Although some Australian cities, local councils and three states and territories have banned single-use plastic bags, Sydney-based Planet Ark Environmental Foundation Ltd. says other states are waiting for Australia's federal government to act.
Planet Ark recycling campaigns manager Janet Sparrow, said many Australian councils have been working for years to help communities go “plastic bag free” by banning single-use, non-compostable bags. However, many states are not inclined to introduce material-specific waste regulations without a federal framework.
“Some states are reluctant to take action on something they see as having national implications or that may be better managed and regulated at a federal level,” Sparrow said.
Her comments follow a Western Australia city becoming the country's first local government area to legislate a plastic bag ban.
Fremantle, a coastal port city just south of Western Australia's capital, Perth, has drafted a law to ban linear low density polyethylene, high density PE, PET and polyphenylene ether bags less than 60 microns thick.
A Fremantle spokesman said the legislation's first draft was released publicly July 6, presented to the council's strategic and general services committee July 11, and is likely to be enacted by the end of 2012.
Fremantle first adopted a strategy to promote plastic bag alternatives in 2004, and several retailers stopped using plastic bags.
“This was a non-regulatory approach, so it was never going to reach 100 percent of businesses. The purpose of creating a local law is to complement this approach with regulation that bans the worst plastic bags,” the spokesman said.
The Fremantle committee decided to create the law in February. A new working group, comprising lobby group members, retail representatives, bag manufacturers and council members, was created in March to develop the legislation.
Several Australian towns, such as Tasmania's Coles Bay and Mogo, in New South Wales, have gone plastic bag-free since 2003, but Sparrow said the city of Fremantle will be the first council to enforce the policy with a law.
The law draws on existing legislation already passed in the state of South Australia, and in the Northern Territory and the Australian Capital Territory. Like those governments' laws, Fremantle's law bans plastic bags below a specified thickness and sets a minimum cost for plastic shopping bags.
In May 2009, South Australia became Australia's first state to ban HDPE bags. It passed a law prohibiting retailers from selling or giving away carrying bags less than 35 microns thick, although “barrier” film bags, used for holding fruit and vegetables, meat or other perishables, are still permitted.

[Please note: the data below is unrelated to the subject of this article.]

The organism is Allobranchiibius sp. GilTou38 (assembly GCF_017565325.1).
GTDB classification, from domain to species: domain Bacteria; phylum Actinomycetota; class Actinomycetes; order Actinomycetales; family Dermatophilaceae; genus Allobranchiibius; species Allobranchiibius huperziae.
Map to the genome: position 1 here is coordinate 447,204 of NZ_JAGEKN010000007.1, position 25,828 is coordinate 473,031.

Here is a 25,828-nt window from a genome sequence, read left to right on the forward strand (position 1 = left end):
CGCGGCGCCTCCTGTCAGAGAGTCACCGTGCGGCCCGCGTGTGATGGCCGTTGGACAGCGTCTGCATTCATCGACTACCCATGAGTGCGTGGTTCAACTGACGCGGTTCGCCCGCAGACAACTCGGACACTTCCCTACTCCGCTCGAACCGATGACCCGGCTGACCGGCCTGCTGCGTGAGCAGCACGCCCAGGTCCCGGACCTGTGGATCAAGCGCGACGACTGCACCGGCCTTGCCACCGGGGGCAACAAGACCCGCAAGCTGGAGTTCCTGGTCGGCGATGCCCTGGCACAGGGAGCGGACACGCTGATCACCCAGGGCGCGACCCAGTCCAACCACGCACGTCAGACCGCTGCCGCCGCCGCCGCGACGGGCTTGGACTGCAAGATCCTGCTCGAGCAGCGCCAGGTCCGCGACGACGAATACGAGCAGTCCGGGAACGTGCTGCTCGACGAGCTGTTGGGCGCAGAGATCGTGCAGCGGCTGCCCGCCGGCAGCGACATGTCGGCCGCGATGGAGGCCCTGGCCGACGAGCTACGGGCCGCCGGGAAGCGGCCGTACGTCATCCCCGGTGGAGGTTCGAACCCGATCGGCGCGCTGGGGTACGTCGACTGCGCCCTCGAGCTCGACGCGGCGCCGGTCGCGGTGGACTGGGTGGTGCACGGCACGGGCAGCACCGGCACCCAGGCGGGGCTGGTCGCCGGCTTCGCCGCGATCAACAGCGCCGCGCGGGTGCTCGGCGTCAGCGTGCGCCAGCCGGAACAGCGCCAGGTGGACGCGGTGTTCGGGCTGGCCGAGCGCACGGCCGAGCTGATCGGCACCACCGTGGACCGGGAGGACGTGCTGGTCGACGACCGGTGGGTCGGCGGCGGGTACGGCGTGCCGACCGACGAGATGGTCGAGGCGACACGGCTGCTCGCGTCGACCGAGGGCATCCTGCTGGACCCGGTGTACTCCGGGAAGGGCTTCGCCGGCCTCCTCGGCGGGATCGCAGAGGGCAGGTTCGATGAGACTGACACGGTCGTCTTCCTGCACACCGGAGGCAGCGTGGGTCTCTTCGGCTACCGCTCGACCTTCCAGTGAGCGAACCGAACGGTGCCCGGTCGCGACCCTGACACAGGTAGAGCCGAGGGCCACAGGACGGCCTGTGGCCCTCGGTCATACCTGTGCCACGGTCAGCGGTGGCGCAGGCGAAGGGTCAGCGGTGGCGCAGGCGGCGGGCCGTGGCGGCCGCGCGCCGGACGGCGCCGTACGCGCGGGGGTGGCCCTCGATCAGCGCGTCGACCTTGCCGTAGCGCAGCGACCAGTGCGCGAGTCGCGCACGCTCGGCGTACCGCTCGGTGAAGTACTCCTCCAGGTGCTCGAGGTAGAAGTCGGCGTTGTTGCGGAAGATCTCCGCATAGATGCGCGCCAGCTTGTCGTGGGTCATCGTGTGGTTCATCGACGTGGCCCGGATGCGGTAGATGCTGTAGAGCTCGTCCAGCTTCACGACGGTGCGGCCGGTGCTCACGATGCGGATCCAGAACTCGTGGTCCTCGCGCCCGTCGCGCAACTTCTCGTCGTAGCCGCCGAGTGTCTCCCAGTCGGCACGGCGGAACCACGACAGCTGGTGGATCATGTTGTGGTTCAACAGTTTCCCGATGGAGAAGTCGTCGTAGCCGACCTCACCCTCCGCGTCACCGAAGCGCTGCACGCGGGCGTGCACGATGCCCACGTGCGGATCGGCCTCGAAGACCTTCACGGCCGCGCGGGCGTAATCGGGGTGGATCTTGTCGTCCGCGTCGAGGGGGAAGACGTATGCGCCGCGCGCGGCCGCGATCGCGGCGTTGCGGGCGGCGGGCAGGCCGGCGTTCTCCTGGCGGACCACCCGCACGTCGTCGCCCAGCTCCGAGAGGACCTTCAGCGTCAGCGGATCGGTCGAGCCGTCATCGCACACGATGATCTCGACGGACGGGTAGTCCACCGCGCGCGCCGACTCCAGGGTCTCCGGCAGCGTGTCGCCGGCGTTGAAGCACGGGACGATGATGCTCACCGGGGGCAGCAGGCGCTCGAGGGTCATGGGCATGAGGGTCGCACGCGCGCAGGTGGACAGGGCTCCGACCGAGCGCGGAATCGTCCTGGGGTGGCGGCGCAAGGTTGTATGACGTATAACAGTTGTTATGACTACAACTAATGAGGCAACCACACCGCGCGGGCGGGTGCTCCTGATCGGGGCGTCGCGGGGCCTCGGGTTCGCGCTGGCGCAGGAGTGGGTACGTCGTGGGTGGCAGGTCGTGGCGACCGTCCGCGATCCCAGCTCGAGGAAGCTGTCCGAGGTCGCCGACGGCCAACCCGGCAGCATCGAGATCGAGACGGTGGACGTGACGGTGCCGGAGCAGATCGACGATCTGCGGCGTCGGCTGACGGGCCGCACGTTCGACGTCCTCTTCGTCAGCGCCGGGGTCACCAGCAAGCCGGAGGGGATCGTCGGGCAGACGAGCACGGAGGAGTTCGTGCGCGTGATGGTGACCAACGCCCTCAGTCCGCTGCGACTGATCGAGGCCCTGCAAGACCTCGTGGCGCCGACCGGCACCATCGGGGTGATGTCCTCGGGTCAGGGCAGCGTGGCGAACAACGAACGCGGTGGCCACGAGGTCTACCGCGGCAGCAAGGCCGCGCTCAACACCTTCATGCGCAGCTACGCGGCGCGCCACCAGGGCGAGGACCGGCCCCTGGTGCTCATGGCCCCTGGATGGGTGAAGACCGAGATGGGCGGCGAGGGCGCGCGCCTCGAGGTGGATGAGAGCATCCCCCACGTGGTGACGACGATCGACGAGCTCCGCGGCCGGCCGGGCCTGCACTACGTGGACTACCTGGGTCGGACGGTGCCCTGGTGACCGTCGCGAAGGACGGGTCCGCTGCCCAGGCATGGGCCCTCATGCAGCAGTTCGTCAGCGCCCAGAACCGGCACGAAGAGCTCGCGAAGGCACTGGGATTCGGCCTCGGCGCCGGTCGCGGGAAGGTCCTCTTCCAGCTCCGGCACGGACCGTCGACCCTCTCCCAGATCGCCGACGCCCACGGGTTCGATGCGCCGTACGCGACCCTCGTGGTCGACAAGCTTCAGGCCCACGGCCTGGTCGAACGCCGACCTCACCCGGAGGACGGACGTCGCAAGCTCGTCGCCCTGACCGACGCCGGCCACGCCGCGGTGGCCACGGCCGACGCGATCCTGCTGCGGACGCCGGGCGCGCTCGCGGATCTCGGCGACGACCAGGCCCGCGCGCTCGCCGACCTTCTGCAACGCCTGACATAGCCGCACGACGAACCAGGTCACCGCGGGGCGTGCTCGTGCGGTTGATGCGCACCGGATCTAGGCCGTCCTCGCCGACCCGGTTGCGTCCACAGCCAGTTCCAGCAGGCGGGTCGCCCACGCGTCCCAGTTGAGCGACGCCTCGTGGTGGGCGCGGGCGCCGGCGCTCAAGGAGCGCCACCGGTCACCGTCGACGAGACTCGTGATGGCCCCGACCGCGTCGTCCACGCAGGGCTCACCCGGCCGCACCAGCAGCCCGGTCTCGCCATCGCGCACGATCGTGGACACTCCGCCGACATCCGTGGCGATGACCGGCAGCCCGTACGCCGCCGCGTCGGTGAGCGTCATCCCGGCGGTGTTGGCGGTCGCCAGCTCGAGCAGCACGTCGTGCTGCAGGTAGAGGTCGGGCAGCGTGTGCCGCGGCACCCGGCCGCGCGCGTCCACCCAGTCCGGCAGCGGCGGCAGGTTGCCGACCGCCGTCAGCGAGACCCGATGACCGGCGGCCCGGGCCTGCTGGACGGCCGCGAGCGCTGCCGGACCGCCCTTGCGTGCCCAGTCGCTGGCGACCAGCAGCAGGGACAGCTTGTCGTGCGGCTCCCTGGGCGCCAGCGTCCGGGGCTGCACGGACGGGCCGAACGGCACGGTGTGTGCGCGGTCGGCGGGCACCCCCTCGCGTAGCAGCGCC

The Northern Territory banned lightweight single-use plastic bags Sept. 1, 2011, in a move similar to South Australia's. That legislation also gives NT residents a rebate incentive of A$0.10 to recycle eligible plastic, aluminum and glass beverage containers.
The Australian Capital Territory was the third state or territory to ban plastic bags. That ban took effect Nov. 1 and requires shoppers to take their own reusable bags to retail outlets or buy them at checkouts. The ban does not apply to barrier bags or compostable bags.
Sparrow said there has been serious discussion in Tasmania and in Western Australia about the possibility of adopting statewide bans.
In 2010, the island state of Tasmania's Greens Party introduced a motion to ban non-biodegradable HDPE bags; it was supported by both of Tasmania's other political parties, the Labor Party and the National Liberal Party. The government in May said it has set aside A$780,000 (US$812,000) to develop legislation during the next three years.
A bill banning plastic shopping bags was introduced into West Australia's Parliament in March by the Labor Party's opposition environment minister, Sally Talbot. It sought to ban all plastic bags, with penalties of up to A$20,000 (US$21,000) for supplying them. However, the Western Australia Government rejected the bill.